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2,170 mt mt

Central African Republic

CAR is the third-largest humanitarian crisis in the world, with 2.6 million people in need of humanitarian assistance, including 1.7 million who are in acute need. The Logistics Cluster has been active in the country since 2013, supporting responding humanitarian organisations who face logistics constraints, poor infrastructure and ongoing insecurity which impede their ability to deliver humanitarian assistance.

The Logistics Cluster works closely with partners in-country to provide coordination and information management, and to facilitate access to common services such as storage, road and air transport.

Demonstrating the spirit of the Logistics Cluster, common storage is made available to the humanitarian community in CAR in seven locations across the country via a group of partners. A concrete common storage warehouse is managed by Première Urgence International in Bangui, and other NGO partners are responsible for managing Mobile Storage Units in six other locations. This totals 3,186 m2 of common storage space that is available to humanitarian organisations in-country, with a total of 10,087 m3 of humanitarian cargo stored this year as at end October. Complementing this, Humanity and Inclusion provide a common road transport service for relief items from Bangui, Bambari and Bossangoa, with 2,170 mt of humanitarian cargo transported from January to October 2019.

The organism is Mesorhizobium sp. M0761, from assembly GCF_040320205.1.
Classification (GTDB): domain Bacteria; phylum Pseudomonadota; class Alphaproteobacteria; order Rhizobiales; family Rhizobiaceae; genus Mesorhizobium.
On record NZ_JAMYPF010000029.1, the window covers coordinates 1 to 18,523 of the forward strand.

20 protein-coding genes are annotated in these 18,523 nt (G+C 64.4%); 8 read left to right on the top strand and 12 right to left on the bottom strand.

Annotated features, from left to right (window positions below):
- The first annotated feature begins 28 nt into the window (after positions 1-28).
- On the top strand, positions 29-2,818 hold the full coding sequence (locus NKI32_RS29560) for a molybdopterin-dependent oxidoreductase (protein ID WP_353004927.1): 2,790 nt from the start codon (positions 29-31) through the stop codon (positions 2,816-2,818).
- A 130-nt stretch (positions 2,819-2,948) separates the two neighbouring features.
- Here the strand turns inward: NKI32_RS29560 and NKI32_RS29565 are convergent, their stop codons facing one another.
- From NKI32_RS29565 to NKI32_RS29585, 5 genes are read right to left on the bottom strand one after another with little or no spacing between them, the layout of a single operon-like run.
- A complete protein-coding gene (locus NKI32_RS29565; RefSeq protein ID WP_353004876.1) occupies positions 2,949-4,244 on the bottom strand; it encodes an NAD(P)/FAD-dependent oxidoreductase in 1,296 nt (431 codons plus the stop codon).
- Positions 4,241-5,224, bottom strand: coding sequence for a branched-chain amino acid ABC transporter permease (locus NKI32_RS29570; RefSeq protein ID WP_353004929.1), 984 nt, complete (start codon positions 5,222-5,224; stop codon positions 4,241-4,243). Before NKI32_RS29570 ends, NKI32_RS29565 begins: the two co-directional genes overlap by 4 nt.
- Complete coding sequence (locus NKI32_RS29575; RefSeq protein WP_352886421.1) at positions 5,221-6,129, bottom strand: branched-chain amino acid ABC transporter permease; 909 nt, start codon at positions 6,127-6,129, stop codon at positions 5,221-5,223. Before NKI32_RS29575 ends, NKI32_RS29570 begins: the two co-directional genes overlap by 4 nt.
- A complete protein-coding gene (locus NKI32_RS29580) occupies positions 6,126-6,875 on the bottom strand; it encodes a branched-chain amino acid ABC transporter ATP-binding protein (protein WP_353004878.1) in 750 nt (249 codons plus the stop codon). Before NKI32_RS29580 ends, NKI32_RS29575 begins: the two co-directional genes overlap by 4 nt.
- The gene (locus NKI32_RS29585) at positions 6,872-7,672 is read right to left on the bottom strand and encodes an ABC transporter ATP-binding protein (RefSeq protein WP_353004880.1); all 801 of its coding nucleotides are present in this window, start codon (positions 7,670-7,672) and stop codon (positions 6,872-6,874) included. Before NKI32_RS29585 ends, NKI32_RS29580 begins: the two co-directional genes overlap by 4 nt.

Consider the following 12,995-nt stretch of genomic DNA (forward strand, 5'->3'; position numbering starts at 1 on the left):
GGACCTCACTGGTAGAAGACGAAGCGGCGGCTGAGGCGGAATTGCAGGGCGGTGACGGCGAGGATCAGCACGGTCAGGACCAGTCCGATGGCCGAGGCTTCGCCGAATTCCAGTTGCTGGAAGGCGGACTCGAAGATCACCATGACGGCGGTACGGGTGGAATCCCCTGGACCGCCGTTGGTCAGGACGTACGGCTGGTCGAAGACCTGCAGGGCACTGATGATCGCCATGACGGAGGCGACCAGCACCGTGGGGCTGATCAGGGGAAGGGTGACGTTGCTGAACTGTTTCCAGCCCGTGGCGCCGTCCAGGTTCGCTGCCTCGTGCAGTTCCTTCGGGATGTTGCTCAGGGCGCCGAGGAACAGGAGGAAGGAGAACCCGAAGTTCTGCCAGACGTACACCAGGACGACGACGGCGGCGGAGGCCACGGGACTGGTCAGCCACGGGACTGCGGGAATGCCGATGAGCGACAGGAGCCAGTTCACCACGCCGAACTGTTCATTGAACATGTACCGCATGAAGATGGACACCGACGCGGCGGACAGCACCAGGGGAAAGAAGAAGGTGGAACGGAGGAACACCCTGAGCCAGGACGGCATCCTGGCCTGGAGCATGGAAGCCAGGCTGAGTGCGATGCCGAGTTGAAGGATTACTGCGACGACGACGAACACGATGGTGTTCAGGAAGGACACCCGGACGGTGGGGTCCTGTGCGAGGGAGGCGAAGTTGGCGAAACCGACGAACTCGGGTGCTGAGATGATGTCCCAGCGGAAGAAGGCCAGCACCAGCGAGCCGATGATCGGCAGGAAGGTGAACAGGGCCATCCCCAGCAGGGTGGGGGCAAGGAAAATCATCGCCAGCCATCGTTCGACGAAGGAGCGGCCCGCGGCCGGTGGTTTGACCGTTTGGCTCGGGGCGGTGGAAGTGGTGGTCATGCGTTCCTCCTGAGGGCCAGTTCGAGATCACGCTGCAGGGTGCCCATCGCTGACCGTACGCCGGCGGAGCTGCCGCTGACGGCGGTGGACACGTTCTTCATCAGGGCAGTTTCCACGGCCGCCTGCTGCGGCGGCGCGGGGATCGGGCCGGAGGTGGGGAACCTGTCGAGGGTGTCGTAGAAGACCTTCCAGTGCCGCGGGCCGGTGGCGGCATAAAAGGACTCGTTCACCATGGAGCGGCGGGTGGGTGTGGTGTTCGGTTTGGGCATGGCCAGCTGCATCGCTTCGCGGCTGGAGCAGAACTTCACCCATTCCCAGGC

Cargo loading at Bangui Airport, September 2019

A recent escalation of violence in Birao, a remote area in the far north of CAR, has seen the Logistics Cluster increasing support to partners operating in the area by facilitating access to airlifts for lifesaving cargo, thus reducing lead times dramatically. This is in addition to ongoing airlifts for priority cargo such as health, WASH and nutrition items to hard-to-reach areas in the east and south-east of the country, such as Zemio, Obo, Bangassou and Bria. As of 31 October 2019, the cluster has facilitated 45 air rotations to 7 locations, transporting 188 mt of emergency relief items on behalf of 19 organisations.

Infrastructure rehabilitation has been a major focus of humanitarian organisations working in-country this year. Over 40 rehabilitation projects targeting airstrips, roads, bridges and ferries have been undertaken by national and international NGOs, based on the Logistics Cluster’s gap analysis, to improve access for both humanitarian organisations carrying out their important work and local populations.

The coordination role undertaken by the Logistics Cluster is a key element in the humanitarian response, helping to reduce costs, create synergies, and avoid duplication of efforts. To this end, fortnightly Logistics Cluster coordination meetings are held in Bangui, and sub-office logistics working group meetings are organised to maintain an open discussion forum to improve the analysis of logistical needs. In addition, the cluster is an active member of the Inter-Cluster Coordination mechanism, the Civil-Military Coordination Forum and the Access Working Group, all chaired by OCHA, as well as the UNICEF-led Rapid Response Mechanism Steering Committee.